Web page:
I am a post-doctoral scholar in the Department of Statistics at the University of California, Berkeley, and the Big Data group at ICSI led by Michael Mahoney. I studied Mathematics and Mechanical Engineering and I was fortunate to work with Shawn Shadden as my advisor.

My research includes

  • Riemannian and Symplectic geometry and their applications to mechanics of continua
  • Dynamical systems, Lie group integrators, and applications to fluid mechanics
  • Uncertainty quantification and stochastic modeling
  • Linear algebra, including theoretical and computational developments with applications to machine learning

My research in Riemannian geometry and dynamical systems studies the nonlinear deformation of continua (such as fluids) in differential geometric settings (see my dissertation), which has applications in the Lagrangian coherent structures of flows on manifolds (see Gallery and Videos).

I also have been interested to work on the spectral representation of the solenoidal vector fields from a functional analysis point of view (see my thesis and Gallery), which has applications in physics-based supervised learning and reconstruction of incompressible flows. My current research focuses on mathematical aspects of machine learning (Gaussian process, in particular), linear algebra for massive data, and their high-performance implementation.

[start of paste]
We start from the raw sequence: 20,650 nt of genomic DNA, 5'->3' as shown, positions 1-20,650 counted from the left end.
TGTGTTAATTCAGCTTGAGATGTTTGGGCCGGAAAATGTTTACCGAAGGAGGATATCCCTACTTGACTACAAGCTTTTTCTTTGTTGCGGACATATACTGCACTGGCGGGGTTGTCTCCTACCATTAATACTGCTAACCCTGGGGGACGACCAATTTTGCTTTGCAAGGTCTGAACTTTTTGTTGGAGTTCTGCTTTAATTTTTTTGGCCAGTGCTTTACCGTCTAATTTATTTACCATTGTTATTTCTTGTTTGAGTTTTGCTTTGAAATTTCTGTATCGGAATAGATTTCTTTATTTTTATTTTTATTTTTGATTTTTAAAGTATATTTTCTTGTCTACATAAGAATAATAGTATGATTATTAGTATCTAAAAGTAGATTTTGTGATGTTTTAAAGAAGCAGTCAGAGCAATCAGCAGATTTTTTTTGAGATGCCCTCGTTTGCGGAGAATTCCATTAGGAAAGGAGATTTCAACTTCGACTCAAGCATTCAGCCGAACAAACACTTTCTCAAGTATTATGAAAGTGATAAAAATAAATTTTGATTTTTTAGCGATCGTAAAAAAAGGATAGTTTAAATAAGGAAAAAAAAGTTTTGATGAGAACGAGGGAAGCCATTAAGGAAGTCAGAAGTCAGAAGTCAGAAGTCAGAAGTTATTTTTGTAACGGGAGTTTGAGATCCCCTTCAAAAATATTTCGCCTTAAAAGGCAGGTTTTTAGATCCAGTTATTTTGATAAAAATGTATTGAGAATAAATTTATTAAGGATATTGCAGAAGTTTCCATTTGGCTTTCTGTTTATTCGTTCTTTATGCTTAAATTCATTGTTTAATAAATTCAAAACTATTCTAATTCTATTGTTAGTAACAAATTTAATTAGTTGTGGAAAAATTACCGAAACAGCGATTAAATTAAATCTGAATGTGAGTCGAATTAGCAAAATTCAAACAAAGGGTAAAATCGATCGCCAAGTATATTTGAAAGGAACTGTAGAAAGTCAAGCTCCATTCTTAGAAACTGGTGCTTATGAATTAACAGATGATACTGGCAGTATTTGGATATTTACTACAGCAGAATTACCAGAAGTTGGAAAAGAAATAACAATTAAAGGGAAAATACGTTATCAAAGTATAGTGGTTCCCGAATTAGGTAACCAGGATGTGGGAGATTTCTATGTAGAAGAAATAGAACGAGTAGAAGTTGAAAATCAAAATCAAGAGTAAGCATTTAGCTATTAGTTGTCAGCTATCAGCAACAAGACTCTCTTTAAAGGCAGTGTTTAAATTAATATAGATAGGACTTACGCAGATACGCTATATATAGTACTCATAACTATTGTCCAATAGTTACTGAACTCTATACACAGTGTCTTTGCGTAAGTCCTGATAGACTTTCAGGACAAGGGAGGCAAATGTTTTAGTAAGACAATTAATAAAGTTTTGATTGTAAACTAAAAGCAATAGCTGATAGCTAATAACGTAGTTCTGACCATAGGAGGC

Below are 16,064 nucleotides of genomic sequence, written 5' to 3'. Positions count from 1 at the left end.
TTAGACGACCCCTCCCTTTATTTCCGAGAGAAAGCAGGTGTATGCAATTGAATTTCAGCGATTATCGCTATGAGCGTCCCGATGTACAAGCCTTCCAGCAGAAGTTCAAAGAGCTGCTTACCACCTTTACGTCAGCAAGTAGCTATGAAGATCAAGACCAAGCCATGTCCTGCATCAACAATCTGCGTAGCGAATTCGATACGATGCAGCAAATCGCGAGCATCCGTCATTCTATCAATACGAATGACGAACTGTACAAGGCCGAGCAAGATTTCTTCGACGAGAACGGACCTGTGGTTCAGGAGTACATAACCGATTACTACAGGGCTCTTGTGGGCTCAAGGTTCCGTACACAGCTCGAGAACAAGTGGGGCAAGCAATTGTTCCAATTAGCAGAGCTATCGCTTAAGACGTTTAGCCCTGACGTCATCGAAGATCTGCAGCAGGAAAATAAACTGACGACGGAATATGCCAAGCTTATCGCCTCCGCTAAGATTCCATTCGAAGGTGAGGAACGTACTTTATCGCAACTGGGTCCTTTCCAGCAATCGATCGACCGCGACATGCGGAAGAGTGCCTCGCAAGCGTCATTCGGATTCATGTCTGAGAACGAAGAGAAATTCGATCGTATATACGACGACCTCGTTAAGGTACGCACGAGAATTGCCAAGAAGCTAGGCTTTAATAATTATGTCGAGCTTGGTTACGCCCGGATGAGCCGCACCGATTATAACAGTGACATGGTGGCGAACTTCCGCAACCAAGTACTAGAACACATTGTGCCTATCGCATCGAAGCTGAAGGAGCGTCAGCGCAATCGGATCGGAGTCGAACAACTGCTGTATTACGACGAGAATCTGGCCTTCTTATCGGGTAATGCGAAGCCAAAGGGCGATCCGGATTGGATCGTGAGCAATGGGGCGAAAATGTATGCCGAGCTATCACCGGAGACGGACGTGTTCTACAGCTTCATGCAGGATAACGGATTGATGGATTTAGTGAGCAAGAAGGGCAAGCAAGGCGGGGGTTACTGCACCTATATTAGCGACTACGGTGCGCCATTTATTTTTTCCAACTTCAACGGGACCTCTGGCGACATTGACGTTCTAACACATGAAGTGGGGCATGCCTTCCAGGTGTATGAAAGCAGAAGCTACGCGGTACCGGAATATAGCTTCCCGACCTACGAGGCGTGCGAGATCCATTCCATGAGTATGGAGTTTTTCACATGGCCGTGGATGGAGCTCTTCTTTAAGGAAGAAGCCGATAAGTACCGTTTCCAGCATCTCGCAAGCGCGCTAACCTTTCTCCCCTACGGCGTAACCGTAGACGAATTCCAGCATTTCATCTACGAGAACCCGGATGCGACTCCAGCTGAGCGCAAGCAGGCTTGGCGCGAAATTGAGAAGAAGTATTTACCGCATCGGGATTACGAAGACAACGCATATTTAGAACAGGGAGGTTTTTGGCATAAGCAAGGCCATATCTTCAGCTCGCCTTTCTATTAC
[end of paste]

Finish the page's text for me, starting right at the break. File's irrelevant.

Along with research, I made several industry-level software packages on a variety of platforms. I am the author of several python packages that can be found on PyPI and Anaconda Cloud (read more at Software), Node.JS apps on npm-js, and Docker images on Docker Hub. To bring the applications of my dissertation to the community, I developed high-performance computing web servers that I host at Berkeley Data Center. These online computational gateways are actively used by several research institutions worldwide (read more at Web Servers).



Invited Talks


Visit imate Homepage.

imate, short for Implicit Matrix Trace Estimator, is a modular and high-performance C++/CUDA library distributed as a Python package that provides scalable randomized algorithms for the computationally expensive matrix functions in machine learning.